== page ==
Rivlin Criticizes Netanyahu for Anti-Iran Drive

YERUSHALAYIM (Reuters/Hamodia) —
Israeli president Reuven Rivlin welcomes Rwanda’s new ambassador to Israel, Joseph Rutabana, on Thursday. (Mark Neyman/GPO)
Israeli president Reuven Rivlin welcomes Rwanda’s new ambassador to Israel, Joseph Rutabana, on Thursday. (Mark Neyman/GPO)

Israeli President Reuven Rivlin stepped out of his primarily ceremonial role on Thursday to chide Prime Minister Binyamin Netanyahu for conducting an overzealous campaign against the Iran nuclear deal, and opening a “battlefront” with Washington that is isolating his country.

In three separate newspaper interviews, Rivlin joined the critics who say that Netanyahu’s head-to-head battle with the White House over Iran could ultimately hurt Israel.

“I am very worried about the battlefront that has opened up between [U.S. President Barack] Obama and Netanyahu and the [state of] relations between the United States and Israel,” he said.

“The prime minister has waged a campaign against the United States as if the two sides were equal and this is liable to hurt Israel.

“I must say that he understands the United States better than I do, but, nonetheless, we are largely isolated in the world,” Rivlin said.

“I have told him (Netanyahu), and I’m telling him again, that struggles, even those that are just, can ultimately come at Israel’s expense,” the president told Haaretz.

Netanyahu has answered such criticism, insisting that it is his duty to do everything possible to prevent the Iran deal, which would endanger Israel’s security, and that relations with the White House remain healthy despite the fierce dispute.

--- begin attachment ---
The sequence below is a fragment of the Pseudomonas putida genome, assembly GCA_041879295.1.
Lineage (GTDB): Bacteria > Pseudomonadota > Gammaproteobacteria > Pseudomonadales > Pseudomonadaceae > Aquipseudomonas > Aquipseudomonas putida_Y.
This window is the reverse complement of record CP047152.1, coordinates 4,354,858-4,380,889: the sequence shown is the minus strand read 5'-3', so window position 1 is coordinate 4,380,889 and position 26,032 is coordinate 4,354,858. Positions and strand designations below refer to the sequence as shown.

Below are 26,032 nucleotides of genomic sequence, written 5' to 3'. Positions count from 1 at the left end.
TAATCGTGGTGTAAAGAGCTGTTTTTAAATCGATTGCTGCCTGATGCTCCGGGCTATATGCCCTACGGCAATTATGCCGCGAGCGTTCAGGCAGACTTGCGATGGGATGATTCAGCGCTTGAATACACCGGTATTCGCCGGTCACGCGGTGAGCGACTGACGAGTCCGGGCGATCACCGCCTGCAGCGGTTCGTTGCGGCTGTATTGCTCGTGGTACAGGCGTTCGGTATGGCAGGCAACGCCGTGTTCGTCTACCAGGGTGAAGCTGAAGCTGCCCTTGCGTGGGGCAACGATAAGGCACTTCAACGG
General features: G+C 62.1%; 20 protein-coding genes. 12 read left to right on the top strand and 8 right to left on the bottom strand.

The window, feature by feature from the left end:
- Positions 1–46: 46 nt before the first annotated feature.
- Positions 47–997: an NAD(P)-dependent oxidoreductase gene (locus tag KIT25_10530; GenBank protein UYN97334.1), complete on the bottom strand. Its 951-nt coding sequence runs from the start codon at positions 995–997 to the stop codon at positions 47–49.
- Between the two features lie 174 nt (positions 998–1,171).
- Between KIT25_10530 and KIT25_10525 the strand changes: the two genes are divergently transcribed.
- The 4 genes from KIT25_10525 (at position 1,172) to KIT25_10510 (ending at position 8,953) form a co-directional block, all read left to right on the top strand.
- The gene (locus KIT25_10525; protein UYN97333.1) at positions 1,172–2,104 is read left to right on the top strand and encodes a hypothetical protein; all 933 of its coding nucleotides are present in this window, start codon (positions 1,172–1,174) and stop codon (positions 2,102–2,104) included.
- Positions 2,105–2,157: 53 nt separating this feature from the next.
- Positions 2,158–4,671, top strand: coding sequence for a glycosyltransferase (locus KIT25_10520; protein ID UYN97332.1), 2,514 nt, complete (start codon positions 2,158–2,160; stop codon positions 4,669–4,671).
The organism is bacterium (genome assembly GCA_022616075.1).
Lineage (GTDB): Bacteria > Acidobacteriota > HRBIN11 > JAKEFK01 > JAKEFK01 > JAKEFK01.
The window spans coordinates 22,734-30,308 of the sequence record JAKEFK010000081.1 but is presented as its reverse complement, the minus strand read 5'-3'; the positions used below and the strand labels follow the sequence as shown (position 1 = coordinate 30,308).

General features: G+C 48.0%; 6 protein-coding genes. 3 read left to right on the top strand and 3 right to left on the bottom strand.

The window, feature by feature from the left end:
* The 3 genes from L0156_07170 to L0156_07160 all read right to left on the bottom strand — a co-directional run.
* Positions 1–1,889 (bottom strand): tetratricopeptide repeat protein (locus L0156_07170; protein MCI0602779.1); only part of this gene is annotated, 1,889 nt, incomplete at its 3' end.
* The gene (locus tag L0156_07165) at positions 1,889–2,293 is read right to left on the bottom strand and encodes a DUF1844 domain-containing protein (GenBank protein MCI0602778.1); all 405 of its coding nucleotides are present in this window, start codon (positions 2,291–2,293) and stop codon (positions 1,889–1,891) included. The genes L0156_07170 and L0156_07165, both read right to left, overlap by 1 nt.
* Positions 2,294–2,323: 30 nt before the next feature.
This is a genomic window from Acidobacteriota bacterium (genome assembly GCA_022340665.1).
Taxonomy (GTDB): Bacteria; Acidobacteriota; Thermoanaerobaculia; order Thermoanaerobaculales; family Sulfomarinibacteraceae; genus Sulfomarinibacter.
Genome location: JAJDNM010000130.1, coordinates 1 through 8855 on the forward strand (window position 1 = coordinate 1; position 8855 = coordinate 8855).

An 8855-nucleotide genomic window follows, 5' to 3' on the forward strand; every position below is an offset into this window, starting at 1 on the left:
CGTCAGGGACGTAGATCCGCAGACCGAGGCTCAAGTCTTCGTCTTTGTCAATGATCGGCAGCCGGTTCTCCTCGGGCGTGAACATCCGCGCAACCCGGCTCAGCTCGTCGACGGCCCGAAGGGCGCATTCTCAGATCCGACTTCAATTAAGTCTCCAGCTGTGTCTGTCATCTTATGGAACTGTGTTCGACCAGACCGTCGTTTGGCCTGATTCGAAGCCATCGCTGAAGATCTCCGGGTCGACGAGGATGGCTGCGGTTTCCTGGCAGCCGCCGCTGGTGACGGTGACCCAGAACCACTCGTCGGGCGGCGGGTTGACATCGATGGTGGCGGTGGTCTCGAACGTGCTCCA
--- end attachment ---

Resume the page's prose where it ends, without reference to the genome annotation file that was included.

Meanwhile, the prime minister received backing from Malcolm Hoenlein, executive vice chairman and CEO of the Conference of Presidents of Major American Jewish Organizations, in response to his call for American Jewry to speak out against the Iran accord.

Mr. Hoenlein said on Thursday that the Iran issue does indeed require action.

“The situation with Iran is one that we haven’t seen in decades, Hoenlein said, adding, “You have to take the threats of dictators seriously.”

Hoenlein agreed with Netanyahu that he and other Israeli officials have an obligation to speak out on what they believe poses an existential threat to Israel. They should make the case against the accord “on the content, on the substance, and we will do the job of translating it into activity.”

Hoenlein also seconded Netanyahu in his assertion that, contrary to White House assertions, Israel is not alone in its opposition to the Iran deal. He has spoken to a number of Arab leaders, he said, and in private meetings they are very much against it.

In Europe, too, the consensus is an uneasy one. Hoenlein has heard from some European officials — including some in the P5+1 who signed the agreement — that it is flawed, that they are uncomfortable with it, but that they are following the U.S. lead.

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